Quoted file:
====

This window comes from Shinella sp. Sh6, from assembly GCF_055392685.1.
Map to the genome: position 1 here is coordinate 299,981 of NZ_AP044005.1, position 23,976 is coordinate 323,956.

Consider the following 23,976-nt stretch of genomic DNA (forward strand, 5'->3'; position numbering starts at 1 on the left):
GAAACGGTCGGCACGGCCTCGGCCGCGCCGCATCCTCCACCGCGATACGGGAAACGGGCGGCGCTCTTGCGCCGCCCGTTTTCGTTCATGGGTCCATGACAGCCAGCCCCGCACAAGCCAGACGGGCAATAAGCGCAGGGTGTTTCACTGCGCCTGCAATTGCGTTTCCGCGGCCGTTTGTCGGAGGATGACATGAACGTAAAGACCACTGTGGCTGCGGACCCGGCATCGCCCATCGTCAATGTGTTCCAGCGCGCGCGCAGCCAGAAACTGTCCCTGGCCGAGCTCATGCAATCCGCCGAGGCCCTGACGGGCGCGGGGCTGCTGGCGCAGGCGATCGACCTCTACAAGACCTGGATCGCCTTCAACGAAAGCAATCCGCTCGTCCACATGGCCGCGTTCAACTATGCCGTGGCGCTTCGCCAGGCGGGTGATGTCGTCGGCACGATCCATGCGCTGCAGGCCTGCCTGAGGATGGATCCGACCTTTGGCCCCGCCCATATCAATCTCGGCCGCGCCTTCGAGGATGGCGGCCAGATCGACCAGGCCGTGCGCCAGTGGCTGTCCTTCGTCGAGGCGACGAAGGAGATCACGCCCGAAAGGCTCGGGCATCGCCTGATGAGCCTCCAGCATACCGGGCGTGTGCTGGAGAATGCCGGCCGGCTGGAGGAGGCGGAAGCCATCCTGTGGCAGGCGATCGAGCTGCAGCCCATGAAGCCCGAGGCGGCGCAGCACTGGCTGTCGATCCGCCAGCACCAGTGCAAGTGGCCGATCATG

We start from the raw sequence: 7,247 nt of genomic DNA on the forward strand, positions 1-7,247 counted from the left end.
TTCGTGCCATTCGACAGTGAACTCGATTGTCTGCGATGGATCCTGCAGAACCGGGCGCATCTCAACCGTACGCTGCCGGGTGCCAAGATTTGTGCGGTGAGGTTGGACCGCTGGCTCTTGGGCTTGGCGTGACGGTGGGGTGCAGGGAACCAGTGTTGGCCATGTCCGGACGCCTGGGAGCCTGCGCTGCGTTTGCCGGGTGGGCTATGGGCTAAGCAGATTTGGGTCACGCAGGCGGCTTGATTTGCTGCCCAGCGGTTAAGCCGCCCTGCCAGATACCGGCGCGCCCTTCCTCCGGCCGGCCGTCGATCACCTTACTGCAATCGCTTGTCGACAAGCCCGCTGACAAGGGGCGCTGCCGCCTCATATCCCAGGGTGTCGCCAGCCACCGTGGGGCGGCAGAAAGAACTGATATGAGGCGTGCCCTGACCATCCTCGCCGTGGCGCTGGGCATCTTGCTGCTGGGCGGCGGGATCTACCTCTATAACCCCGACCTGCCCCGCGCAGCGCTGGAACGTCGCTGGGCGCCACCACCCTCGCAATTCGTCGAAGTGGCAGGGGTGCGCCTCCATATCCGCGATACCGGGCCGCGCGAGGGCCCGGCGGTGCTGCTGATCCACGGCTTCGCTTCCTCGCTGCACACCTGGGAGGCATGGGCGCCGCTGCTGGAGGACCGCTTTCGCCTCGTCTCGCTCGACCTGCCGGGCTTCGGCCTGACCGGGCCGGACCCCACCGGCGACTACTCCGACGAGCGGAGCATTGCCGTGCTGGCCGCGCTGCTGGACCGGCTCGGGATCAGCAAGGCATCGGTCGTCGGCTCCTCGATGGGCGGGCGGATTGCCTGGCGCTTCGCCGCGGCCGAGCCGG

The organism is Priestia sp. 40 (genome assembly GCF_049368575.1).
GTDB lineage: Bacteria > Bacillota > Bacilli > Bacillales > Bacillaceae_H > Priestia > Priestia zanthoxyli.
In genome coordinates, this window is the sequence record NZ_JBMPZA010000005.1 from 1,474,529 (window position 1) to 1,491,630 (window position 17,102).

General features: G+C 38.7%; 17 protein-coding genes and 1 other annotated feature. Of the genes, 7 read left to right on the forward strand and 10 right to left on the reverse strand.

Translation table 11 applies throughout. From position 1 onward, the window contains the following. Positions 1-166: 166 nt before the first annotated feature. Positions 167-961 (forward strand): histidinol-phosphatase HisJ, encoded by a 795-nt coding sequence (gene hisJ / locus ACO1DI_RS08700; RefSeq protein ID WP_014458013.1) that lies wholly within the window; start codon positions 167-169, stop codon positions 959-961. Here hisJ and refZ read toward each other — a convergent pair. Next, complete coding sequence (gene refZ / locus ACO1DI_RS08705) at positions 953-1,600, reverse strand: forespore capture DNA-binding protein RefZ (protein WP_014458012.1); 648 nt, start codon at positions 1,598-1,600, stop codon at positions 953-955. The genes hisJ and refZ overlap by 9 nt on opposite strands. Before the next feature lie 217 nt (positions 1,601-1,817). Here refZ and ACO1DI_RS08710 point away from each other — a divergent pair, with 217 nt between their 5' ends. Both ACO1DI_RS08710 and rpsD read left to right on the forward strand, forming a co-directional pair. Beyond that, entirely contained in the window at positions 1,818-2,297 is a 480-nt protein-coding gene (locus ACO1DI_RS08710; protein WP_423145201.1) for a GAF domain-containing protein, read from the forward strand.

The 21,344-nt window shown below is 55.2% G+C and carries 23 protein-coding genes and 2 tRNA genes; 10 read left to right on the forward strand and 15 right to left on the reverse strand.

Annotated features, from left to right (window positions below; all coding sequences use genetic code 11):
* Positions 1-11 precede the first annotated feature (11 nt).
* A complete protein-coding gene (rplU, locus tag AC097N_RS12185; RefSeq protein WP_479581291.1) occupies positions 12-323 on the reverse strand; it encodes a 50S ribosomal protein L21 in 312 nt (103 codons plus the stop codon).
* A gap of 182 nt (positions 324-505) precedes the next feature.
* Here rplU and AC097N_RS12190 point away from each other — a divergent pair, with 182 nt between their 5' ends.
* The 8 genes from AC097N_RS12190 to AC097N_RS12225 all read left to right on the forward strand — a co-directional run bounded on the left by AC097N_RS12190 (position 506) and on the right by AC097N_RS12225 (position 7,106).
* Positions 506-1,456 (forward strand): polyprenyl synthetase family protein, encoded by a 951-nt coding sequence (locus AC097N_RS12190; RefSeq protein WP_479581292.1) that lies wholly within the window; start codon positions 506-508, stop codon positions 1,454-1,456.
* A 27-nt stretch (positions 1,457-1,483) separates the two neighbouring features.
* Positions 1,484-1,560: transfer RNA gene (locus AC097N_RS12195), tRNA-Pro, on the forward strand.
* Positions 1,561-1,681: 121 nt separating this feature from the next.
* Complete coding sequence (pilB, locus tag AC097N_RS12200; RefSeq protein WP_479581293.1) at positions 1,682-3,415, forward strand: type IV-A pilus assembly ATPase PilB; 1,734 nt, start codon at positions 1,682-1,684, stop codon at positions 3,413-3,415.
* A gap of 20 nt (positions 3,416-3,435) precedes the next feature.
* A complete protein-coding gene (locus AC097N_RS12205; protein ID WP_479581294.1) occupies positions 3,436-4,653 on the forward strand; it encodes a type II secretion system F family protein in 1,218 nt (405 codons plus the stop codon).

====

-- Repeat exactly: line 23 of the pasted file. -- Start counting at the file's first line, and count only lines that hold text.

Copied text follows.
* Complete coding sequence (pilB, locus tag AC097N_RS12200; RefSeq protein WP_479581293.1) at positions 1,682-3,415, forward strand: type IV-A pilus assembly ATPase PilB; 1,734 nt, start codon at positions 1,682-1,684, stop codon at positions 3,413-3,415.